Cultural issues, Vice Minister of Culture Hu Yu can talk more them. Cultural issues are very serious and we need to study whether our organization methods are effective. Our Ministry of Culture is divided into four departments. The first department is art, including drama, art and dance. The second is film, the third part is managing publishing, and the fourth part is managing cultural objects and books. We need to study whether that organization is effective. A very broad range of topics is managed. In the cultural area, we are chiefly doing Cultural Revolution.

Culture is the superstructure which serves the economic foundation. The economic foundation of society is socialism which depends upon the workers along with the lower and middle poor peasants who comprise 70 percent of the population. Moreover, among the upper and middle peasants, there are still five percent who oppose us. Probably fewer than 5 percent. Don't imagine that 100 percent all support us. Some like the US, some like Chiang Kai-shek, some like revisionism. We rely on the workers and the peasants. That means that we should express the wishes of these people. We must also serve the cadres, but the cadres must also learn from the workers and the middle peasants. Old things, both the Chinese or Western cultural heritages, have good and bad sides to them. The good sides are things like technical skills. The bad side includes things like promoting feudalism and capitalism.

Ballet skills were used to make Swan Lake. The skills used in Swan Lake are very good but the most important things are the main characters. The ballet sings the praises of the prince and princess. The prince is the son of the biggest landlord and the princess is the daughter of the biggest landlord. We can use these same skills to portray the workers, peasants and soldiers. We have been working on this problem for twenty years. We have had many failure during those twenty years. That is until last year when we had many modern operas in the style of Peking Opera. Drama was relatively easy. Peking Opera and ballet were difficult to conquer, like a feudal fortress. In the future, you will be able to see Peking Operas like see Peking Opera such as "The Sha Family's Creek", "The Legend of the Red Lantern", and "Taking Tiger Mountain By Strategy". These operas use the all the old skills of reading, singing, acting, and fighting. The old artists admire them. The way to change them was for the people who write, direct and act in operas to go out among the worker, peasants and soldiers in order to deepen their ties with them.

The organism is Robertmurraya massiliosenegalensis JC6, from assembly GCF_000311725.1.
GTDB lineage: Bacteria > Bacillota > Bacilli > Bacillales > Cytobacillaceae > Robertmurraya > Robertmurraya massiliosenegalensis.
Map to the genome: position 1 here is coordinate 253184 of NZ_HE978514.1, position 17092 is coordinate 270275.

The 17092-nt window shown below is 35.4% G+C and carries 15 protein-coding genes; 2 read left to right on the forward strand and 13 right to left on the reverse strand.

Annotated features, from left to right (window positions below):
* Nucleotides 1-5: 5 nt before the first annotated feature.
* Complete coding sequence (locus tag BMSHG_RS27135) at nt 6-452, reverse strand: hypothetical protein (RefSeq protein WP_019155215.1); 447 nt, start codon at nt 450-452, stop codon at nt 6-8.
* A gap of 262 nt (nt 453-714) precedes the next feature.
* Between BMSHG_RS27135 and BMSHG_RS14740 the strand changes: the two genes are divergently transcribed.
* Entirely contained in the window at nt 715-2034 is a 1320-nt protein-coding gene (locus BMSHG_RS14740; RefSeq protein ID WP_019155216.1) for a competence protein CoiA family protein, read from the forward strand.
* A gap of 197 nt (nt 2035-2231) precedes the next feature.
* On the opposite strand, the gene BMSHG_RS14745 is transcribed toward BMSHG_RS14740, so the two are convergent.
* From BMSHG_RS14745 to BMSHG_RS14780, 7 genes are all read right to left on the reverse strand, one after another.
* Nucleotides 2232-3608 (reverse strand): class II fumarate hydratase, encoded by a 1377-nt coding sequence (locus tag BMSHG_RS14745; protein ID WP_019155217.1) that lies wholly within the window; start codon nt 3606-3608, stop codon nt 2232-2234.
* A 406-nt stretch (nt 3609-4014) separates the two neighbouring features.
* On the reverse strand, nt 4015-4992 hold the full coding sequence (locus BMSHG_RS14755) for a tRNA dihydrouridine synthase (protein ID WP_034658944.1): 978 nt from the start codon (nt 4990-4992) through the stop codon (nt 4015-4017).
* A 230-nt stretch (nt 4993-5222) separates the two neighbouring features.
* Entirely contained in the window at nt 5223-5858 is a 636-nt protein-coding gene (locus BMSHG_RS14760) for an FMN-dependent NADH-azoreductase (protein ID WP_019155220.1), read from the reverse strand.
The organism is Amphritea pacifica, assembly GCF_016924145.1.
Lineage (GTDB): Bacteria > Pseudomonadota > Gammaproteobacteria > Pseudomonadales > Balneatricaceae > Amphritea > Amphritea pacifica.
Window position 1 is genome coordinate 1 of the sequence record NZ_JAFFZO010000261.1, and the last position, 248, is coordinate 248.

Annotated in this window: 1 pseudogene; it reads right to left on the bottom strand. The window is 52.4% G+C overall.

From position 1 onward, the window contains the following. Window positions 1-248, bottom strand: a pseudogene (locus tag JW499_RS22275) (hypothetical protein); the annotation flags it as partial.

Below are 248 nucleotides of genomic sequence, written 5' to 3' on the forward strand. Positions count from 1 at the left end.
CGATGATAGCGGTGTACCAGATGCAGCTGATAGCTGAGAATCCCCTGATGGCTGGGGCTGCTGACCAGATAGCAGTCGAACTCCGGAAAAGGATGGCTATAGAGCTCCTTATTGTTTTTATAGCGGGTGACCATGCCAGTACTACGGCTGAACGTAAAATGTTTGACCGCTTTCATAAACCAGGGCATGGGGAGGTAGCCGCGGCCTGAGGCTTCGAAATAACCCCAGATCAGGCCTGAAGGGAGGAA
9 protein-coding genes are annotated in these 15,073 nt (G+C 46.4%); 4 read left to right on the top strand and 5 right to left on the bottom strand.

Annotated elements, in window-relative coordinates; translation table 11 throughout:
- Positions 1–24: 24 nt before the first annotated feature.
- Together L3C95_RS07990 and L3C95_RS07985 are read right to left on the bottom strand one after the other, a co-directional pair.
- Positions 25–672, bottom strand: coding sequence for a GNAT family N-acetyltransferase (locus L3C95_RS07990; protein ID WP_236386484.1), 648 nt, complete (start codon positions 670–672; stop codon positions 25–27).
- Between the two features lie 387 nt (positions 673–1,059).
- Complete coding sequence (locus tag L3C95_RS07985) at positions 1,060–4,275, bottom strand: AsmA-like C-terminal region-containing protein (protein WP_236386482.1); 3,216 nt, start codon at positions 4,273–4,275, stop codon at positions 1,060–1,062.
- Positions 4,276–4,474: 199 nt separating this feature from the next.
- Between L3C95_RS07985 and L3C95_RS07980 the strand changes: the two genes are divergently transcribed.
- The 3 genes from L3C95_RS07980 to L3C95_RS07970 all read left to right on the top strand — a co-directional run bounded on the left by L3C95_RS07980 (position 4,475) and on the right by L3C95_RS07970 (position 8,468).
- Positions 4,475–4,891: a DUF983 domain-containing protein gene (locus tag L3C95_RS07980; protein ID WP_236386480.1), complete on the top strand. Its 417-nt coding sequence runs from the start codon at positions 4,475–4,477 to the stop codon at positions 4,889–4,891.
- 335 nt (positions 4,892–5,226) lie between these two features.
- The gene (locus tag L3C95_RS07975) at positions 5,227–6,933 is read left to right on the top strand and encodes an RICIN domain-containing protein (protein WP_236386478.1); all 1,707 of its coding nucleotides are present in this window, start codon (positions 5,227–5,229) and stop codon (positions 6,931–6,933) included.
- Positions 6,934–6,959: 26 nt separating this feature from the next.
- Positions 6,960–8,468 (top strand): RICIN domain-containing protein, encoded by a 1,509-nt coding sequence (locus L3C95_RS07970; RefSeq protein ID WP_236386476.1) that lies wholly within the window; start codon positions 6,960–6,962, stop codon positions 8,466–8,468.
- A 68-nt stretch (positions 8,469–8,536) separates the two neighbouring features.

If they only perform the old operas for a long time, all they will think about will be emperors, generals and brilliant talents. When they try to portray the workers and the peasants, the portrayals will not be authentic. These people need to be sent among the workers, peasants and soldiers in order to transform themselves. Once they transform themselves, their minds will not be on emperors, generals and brilliant talents. They will envy the workers and the heroes of the peasants. As their feelings change, they will be able to portray these people.

These people are very skilled. For example, the actors in Peking Operas have a high salary but in the city they still think that their salary is too low. Once he goes out among the workers and the peasants, he realized that a hero's salary is very low. They will feel embarrassed. Worker, peasant and soldier heroes made great contributions to the country. When they think about what contributions they themselves have made to the country and the masses ask them how much they make in a month, they will not dare tell anyone. When they get back home, they will ask for their salary to be reduced. They will want to study from the workers, peasants and soldiers, and reform themselves.

We can't expect to do this quickly. We have been working on this for twenty years. We have gone through many twists and turns. Theatrical productions, film and opera have developed very quickly. Film has developed relatively slowly. Shooting a film takes six months to a year. Some moves are better. There is the question how much of our heritage to we want to retain? We still need it so that we can use it to perfect our skills. We advocate letting a hundred flowers bloom and letting a hundred schools of thought compete.